Rosie Joseph’s life was completely uprooted on January 12, 2010 — the same as hundreds of thousands of other Haitians when a massive 7.0-magnitude earthquake struck the already impoverished Caribbean nation.
But the earthquake that destroyed her shack of a home was just the first in a series of devastating blows for Rosie, who then lost her 32-year-old daughter and took in her two grandchildren — not into a home or a shack but into a tent, and not even a decent tent at that.
She tried to find jobs cleaning offices to supplement the little money she had to raise her grandchildren — to no avail as jobs are scarce in Haiti. Finding a decent home in which to raise her grandchildren seemed hopeless in a country where hope has faded since an early rush of support after the 2010 earthquake.
But not everyone has abandoned Haiti in its time of need. Among those groups still at work four years after the quake is The Fuller Center for Housing, which has built 115 homes, mostly in the Port-au-Prince eastern suburb of Croix-des-Bouquets and the Lambi Community west of Port-au-Prince near Leoganne. The work of The Fuller Center is growing, thanks to generous financial supporters, volunteer builders and partnerships with organizations in Haiti such as Grace International and Homes from the Heart.
Rosie is among the most recent beneficiaries of a small yet beautiful simple home in Croix-des-Bouqets, built in partnership with Homes from the Heart with funds donated by the United Church of Christ and Fuller Center Global Builders volunteers from Serve Beyond Cincinnati, comprised of service-minded college students from the University of Cincinnati.
“God sent his angels to build this home,” Rosie says with a beaming smile.
The United Church of Christ funded the building of 10 homes with a $50,000 grant last year, and Rosie’s new home is one of 20 now being built with a $114,000 grant from the UCC. Of the 20 homes, 18 are being built in the Croix-des-Bouquets area and two in Lambi. The grant also will fund the construction of latrines for the Croix-des-Bouquets homes.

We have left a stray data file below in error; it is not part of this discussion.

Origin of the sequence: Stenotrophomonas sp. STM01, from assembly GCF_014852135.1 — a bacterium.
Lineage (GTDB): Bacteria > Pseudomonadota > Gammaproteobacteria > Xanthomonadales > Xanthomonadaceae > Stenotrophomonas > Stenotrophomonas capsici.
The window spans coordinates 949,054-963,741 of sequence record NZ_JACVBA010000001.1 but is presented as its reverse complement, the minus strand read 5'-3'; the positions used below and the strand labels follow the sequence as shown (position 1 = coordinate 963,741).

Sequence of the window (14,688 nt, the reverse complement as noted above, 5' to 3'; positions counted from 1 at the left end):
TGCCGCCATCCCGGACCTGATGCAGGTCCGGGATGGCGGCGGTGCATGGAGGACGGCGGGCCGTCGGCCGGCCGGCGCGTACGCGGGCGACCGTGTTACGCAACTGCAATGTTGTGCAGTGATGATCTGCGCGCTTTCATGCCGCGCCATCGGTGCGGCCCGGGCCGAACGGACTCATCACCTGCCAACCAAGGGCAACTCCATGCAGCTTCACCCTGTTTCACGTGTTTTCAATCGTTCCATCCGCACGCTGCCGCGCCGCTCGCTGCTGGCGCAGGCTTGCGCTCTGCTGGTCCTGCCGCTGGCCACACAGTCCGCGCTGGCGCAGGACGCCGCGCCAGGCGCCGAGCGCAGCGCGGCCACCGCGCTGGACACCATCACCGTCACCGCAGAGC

“Partnering with the UCC has enabled us to continue building at a steady, brisk pace,” said Ryan Iafigliola, The Fuller Center for Housing’s Director of International Field Operations. “This keeps the momentum going on the ground and renews hope for families in need of decent shelter. We — and, more importantly, the families — are so grateful to all the churches and church members who make this possible. The body of Christ is truly at work.”
The UCC grant has kept Fuller Center Global Builders coordinator Allen Slabaugh busy — which he appreciates.
“Being able to combine a grant, such as this one from the UCC, with our Global Builders teams really allows us to get a lot of work done at a very efficient pace,” he said. “These grants also are vital in helping us keep the work going while teams are not down there, allowing us to make an even bigger impact throughout the community.”
In addition to Rosie, a few other mothers in the Croix-des-Bouquets area also have recently benefited from The Fuller Center’s recent work in the area made possible by the grant, including a home built with another Global Builders group of college students from Methodist University that worked in December.
Chantalle Girardeau has seven children that she raises while her husband works all day as a farmer. They managed to save enough money for a small plot of land but not enough to undertake the building of a simple, decent house. A friend referred her to Homes from the Heart, which teamed up with The Fuller Center to build a small house that the family considers their “dream home.”
Michou Guerrier, meanwhile, is raising three children without a father and scrapes out a meager living by selling simple items such as pencils and paper on the street. Fortunately, she inherited a small piece of land and was able to partner with The Fuller Center to construct a decent home.
Not far away, Micheline Charleston and her family are finally off the streets and enjoying a safe, sturdy home that may be small by American standards but is beautiful by any standards.
These first four houses of the 20 from the UCC’s grant not only give volunteers a worthwhile outlet for their service efforts, but they also involve local labor, providing jobs to Haitians who desperately need work. Ultimately, though, it’s about giving families a decent place to live.
“These were people who were living in tents — well, not even tents but makeshift tents — and now they have good homes,” said Michael Bonderer, leader of Fuller Center partner Homes from the Heart.
VIDEO FROM SEPTEMBER, WHEN WE PASSED THE 100-HOUSE MILESTONE: